“Cooking is like love.
It should be entered into with abandon
or not at all.”
– Harriet Van Horne


For me, loving large has always included cooking large, while living slow. Now don’t get me wrong, while I love cooking, I also value time and don’t want to spend all of it in the kitchen, or over the fire. Those who have been reading the blog for a while will recall that I love systems too, and with 5 to 8 people living or visiting at the house at any given time, I welcome a little order. For me, having a system that works (I recognize it can’t work for everyone, these are just ideas) not only ensures delicious nutritious meals for the those I care about, it allows for some time to enjoy other adventures.

The backstory – We are all adults, so not cooking for children.  We have carnivores, vegetarians, and vegans at the table. We are fortunate – no allergies to consider.  We eat mostly plant based, mostly organic, and mostly homemade food. I also grow a small vegetable garden.

  • While I love to cook, I don’t love to shop, so I shop quickly, and with a list, so that it’s efficient. It takes about 4.5 hours on grocery day to drive, shop, and put everything away so I shop mostly at one location; I know the store. I write my list by aisle, and I am not distracted by sales or shiny objects. If it’s not on the list, it rarely makes it into the cart.
  • I buy enough similar ingredients to make three meals in the same week. For example, I might make fajitas, then homemade pizza, and then a stir fry, using the leftover vegetables from the night before. And while they have similar ingredients, they have different flavours and unique tastes depending on what I make.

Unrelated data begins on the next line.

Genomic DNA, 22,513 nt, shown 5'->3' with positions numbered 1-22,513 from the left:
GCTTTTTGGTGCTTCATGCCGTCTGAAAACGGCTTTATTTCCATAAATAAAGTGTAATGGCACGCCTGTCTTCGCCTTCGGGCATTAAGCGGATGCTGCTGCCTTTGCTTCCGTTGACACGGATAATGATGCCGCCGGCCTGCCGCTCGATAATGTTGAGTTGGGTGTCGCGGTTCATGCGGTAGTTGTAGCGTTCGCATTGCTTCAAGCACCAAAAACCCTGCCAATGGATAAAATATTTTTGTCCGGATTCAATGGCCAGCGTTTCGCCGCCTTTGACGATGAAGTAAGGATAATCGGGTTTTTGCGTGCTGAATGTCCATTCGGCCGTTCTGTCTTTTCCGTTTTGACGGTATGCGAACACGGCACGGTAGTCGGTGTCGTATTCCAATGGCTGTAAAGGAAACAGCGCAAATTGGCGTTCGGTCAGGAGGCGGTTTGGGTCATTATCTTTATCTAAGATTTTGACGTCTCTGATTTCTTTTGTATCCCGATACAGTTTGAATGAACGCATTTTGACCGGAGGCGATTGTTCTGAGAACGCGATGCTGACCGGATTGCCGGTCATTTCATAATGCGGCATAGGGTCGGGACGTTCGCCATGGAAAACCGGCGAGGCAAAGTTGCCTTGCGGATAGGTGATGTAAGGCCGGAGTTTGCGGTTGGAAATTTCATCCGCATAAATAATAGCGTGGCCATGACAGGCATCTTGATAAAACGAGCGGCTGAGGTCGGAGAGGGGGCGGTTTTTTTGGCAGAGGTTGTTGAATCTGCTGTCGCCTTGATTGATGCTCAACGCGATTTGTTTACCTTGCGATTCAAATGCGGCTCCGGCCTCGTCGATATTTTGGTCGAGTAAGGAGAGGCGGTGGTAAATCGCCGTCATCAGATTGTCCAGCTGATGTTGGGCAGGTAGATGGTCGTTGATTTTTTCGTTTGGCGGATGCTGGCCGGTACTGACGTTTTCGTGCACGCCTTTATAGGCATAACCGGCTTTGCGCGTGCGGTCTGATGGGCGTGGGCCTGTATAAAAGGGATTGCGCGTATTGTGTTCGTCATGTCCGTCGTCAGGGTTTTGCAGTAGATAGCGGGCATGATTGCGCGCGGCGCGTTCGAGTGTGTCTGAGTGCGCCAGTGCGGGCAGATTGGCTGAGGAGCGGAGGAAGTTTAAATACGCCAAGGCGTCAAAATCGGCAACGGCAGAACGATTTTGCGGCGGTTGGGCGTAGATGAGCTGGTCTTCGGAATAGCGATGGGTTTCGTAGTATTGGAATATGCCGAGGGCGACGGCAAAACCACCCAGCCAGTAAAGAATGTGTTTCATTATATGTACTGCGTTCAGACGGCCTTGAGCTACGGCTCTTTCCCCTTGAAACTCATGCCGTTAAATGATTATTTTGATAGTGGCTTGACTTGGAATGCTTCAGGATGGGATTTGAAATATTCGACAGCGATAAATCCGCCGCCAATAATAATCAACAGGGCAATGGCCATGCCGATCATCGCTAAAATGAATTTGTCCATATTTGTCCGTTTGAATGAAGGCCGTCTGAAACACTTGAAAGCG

• I batch cook like some folks batch post on Instagram. I make lots of meals on Saturday morning (while listening to my Saturday playlist) because I have more time on the weekend than I do during the week.
  • I cook in the mornings, before work (I am self-employed working from home, so have the privilege of more time and no commute), rather than waiting until the end of the day when I have less energy. If I can’t make the entire meal, I cook what I can and meal prep the rest – so I might chop all the salad veggies and make the dressing, and then put it all together at dinner time.
  • I make 2 of something because the effort it takes is almost the same and then I have a meal ‘in the bank’ so to speak.
  • I post all the meals that are in the freezer, on the fridge in columns. That way I don’t have to remember what’s in there, and I can just pick off what I want to offer on any one day. I can combine an entrée with a side dish and even dessert. And if I am not home, everyone else knows what’s available too. When we run out of sticky notes, we run out of food.

For me, cooking is a way to nurture others, to have some control over what goes in our bodies, and a way to express LOVE.  And in a world that is turning much too fast for my liking, slowly stirring a pot of soup for those I care about can represent a very intentional and soulful moment in time.